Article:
Gigabyte searching for oldest working motherboard

Written by Ben Hardwidge

April 2, 2009 | 15:14

Tags: #1 #7 #a #competition #motherboard #prize #slot

Companies: #gigabyte #uk

While some PC owners are happy to chuck away their old bits of silicon as they travel along the ruthless path of continuous upgrades, there are also those who cling to a stash of all their old bits and pieces, unconcerned about their depreciating value. If you sound like you’re one of the latter, and you’ve still got a Socket 7 Gigabyte motherboard stowed away inside a yellowing beige case in the loft, then Gigabyte wants to hear from you.

The company has just launched a competition to find the oldest working Gigabyte motherboard in the UK and Ireland, and it’s offering a goody bag and a 2GB USB thumb drive to whoever has the oldest board. In order to qualify, you need to send Gigabyte a photo of the PC in which the motherboard is situated, which should be working and fully functional.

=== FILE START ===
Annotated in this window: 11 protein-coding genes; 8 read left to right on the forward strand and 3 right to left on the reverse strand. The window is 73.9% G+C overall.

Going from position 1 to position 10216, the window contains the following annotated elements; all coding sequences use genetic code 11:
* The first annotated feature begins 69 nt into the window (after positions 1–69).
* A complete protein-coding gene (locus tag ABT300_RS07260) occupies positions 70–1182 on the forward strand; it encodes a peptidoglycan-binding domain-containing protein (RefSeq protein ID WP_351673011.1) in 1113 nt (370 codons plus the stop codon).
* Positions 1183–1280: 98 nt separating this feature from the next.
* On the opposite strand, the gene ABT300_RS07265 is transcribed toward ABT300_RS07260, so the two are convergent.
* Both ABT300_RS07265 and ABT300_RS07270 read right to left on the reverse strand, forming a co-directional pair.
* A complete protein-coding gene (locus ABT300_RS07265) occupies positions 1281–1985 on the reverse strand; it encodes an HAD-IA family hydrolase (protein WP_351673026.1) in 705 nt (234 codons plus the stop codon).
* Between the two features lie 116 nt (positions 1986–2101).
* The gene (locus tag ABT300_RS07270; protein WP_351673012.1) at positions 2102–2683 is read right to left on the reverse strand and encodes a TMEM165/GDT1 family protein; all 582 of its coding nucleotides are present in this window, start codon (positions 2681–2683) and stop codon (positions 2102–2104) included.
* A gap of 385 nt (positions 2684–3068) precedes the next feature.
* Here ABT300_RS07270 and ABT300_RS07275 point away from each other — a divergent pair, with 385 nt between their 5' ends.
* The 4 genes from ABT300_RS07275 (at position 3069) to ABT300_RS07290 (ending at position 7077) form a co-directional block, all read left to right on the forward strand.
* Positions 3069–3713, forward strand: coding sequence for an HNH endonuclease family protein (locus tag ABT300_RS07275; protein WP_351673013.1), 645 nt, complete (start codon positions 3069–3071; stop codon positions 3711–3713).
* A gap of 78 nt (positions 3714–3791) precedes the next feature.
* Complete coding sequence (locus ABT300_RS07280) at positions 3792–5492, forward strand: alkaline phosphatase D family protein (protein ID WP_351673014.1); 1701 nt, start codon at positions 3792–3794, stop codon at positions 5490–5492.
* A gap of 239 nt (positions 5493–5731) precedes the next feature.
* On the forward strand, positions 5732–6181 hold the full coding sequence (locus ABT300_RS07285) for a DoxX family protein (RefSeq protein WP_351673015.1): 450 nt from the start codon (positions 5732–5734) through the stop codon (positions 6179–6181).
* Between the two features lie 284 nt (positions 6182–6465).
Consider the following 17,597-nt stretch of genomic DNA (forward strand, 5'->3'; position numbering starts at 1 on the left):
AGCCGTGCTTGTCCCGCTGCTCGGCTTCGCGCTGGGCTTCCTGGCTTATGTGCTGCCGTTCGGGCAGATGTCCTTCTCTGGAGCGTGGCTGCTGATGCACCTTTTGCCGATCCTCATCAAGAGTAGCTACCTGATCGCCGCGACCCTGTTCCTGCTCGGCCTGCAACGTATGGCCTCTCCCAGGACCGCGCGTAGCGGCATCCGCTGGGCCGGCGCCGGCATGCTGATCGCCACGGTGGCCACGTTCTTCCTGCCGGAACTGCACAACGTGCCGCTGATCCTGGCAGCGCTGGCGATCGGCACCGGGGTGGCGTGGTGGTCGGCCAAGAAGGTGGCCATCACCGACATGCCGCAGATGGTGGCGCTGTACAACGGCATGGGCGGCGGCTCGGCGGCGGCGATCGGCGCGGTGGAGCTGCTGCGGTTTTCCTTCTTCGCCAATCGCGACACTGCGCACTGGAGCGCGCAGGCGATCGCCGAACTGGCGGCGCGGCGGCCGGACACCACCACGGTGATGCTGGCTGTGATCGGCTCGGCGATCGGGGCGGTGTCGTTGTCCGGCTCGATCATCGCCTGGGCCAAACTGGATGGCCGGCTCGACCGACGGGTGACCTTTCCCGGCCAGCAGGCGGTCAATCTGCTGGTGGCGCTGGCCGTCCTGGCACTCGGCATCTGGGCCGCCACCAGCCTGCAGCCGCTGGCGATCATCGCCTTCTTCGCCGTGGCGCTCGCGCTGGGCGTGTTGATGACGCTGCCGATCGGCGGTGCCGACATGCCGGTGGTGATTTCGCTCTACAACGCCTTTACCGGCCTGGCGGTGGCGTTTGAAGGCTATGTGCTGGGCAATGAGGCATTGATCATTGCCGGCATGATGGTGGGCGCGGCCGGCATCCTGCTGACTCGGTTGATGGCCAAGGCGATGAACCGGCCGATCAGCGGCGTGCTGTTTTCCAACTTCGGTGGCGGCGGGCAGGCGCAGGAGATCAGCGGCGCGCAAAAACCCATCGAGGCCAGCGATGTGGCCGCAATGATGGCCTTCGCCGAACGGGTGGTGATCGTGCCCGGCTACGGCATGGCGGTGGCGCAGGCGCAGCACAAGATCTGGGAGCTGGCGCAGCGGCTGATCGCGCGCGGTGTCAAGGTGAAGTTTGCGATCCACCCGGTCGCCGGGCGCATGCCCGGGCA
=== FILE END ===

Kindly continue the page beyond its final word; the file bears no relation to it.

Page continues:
As well as this, you also need to send a photo of the model name and serial number of the board; Gigabyte says that the latter can either be found on a sticker that will either be stuck on the CPU socket or the end PCI slot. Gigabyte also wants to know what tasks the PC is performing, whether it’s a retro gaming machine or a simple email server.

If you’ve got an old Gigabyte motherboard that you think might be in with a chance, then take your browser over to the Gigabyte UK forum where you can find all the details. The opening post says: “As you know (I hope) Gigabyte motherboards are very well known for their reliability and longevity,” and we assume that Gigabyte is hoping to prove this point by showing that some of its boards have lasted for years or maybe decades. The competition closes at the end of May and is only open to the UK and Ireland.

Gigabyte hasn't told us what's in the Gigabyte giveaway pack, and it's fair to say that a 2GB thumb drive isn't anything to get excited about either, but we’d still be interested to see what old hardware has stood the test of time. What’s the oldest PC component that you’re still using, and what do you use it for? Share any details of your crusty PC collection in the forums.
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